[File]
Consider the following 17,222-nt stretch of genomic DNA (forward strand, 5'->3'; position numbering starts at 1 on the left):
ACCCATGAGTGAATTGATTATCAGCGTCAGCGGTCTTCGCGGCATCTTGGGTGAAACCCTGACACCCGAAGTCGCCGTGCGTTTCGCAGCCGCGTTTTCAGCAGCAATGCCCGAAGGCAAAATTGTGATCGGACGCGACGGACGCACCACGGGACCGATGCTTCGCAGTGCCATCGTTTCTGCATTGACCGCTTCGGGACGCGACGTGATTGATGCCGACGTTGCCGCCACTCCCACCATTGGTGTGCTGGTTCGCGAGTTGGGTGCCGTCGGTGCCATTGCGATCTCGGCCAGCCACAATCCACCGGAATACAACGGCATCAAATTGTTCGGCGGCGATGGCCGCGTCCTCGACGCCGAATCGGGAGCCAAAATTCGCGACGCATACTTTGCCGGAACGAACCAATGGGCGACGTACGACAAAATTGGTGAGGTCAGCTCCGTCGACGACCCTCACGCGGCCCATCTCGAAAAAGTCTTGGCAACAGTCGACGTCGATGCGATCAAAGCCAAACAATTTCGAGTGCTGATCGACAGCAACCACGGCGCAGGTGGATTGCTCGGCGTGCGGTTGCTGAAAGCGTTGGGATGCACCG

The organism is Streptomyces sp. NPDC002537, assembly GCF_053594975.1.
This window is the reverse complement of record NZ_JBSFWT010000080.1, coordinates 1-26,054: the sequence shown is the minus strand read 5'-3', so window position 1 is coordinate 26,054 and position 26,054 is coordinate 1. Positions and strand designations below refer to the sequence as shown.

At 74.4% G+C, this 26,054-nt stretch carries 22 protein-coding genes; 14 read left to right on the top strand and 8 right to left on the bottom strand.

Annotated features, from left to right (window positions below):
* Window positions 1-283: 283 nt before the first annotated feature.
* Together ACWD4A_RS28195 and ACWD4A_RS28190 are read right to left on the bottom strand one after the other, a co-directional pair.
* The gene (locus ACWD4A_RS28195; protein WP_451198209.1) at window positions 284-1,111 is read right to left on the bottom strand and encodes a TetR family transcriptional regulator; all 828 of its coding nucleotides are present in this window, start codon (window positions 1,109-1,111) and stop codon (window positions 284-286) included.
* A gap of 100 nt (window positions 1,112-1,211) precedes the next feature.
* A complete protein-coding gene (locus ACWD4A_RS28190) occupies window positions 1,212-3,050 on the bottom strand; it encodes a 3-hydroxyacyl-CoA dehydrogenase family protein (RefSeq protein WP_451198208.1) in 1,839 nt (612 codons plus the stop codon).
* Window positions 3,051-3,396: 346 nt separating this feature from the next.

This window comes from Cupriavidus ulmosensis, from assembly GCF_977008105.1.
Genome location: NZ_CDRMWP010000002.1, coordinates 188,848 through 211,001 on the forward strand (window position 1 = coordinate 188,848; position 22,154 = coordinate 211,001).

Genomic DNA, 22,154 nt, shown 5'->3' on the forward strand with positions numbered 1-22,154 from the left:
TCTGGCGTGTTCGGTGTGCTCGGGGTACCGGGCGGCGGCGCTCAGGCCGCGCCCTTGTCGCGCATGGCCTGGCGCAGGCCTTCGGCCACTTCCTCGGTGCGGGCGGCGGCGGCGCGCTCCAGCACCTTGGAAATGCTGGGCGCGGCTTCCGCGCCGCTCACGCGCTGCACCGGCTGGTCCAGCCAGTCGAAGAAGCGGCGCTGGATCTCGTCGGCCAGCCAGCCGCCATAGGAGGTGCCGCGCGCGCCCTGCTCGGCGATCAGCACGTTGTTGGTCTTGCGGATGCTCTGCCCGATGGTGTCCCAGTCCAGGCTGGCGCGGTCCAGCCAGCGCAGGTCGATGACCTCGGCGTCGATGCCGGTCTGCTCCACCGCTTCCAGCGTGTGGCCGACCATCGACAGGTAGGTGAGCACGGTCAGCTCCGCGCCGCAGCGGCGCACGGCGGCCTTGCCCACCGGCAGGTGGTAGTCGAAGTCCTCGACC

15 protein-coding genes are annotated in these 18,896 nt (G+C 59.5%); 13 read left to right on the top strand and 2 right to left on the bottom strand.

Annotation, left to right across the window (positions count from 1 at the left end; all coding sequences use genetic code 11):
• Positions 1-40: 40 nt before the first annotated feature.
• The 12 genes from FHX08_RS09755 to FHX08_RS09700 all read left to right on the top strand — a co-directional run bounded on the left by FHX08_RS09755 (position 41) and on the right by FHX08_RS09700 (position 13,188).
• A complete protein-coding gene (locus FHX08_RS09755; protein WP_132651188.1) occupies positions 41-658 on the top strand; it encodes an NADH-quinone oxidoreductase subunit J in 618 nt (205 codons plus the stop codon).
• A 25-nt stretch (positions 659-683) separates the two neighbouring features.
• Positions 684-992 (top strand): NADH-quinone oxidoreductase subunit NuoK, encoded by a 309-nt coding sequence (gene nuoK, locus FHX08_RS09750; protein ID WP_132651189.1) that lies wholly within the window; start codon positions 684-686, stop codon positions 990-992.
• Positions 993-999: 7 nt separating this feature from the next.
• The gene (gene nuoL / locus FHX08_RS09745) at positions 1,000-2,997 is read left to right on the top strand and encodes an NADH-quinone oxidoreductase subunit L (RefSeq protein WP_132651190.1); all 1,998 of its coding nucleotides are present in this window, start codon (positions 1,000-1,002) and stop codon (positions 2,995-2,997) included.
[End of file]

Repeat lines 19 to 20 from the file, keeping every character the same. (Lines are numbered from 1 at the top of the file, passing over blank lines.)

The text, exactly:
• Positions 1-40: 40 nt before the first annotated feature.
• The 12 genes from FHX08_RS09755 to FHX08_RS09700 all read left to right on the top strand — a co-directional run bounded on the left by FHX08_RS09755 (position 41) and on the right by FHX08_RS09700 (position 13,188).